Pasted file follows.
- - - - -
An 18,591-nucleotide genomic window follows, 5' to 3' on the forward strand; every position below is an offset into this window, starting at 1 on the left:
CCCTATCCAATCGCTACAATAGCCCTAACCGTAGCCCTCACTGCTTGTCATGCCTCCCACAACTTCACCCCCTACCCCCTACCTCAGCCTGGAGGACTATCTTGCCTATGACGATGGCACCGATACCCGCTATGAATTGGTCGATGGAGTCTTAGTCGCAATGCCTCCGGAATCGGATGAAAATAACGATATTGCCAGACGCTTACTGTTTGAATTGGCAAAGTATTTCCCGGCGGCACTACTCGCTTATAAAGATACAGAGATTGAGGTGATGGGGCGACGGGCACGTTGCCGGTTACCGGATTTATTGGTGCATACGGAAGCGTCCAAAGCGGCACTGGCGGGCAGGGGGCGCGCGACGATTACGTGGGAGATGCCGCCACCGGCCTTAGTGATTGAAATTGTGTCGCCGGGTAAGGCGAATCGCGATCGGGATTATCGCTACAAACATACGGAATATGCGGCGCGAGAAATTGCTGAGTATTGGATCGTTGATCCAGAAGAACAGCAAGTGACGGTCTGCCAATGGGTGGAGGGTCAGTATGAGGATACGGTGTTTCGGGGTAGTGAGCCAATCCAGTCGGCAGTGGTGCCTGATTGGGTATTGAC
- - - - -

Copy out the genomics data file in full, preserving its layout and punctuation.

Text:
An 18,591-nucleotide genomic window follows, 5' to 3' on the forward strand; every position below is an offset into this window, starting at 1 on the left:
CCCTATCCAATCGCTACAATAGCCCTAACCGTAGCCCTCACTGCTTGTCATGCCTCCCACAACTTCACCCCCTACCCCCTACCTCAGCCTGGAGGACTATCTTGCCTATGACGATGGCACCGATACCCGCTATGAATTGGTCGATGGAGTCTTAGTCGCAATGCCTCCGGAATCGGATGAAAATAACGATATTGCCAGACGCTTACTGTTTGAATTGGCAAAGTATTTCCCGGCGGCACTACTCGCTTATAAAGATACAGAGATTGAGGTGATGGGGCGACGGGCACGTTGCCGGTTACCGGATTTATTGGTGCATACGGAAGCGTCCAAAGCGGCACTGGCGGGCAGGGGGCGCGCGACGATTACGTGGGAGATGCCGCCACCGGCCTTAGTGATTGAAATTGTGTCGCCGGGTAAGGCGAATCGCGATCGGGATTATCGCTACAAACATACGGAATATGCGGCGCGAGAAATTGCTGAGTATTGGATCGTTGATCCAGAAGAACAGCAAGTGACGGTCTGCCAATGGGTGGAGGGTCAGTATGAGGATACGGTGTTTCGGGGTAGTGAGCCAATCCAGTCGGCAGTGGTGCCTGATTGGGTATTGAC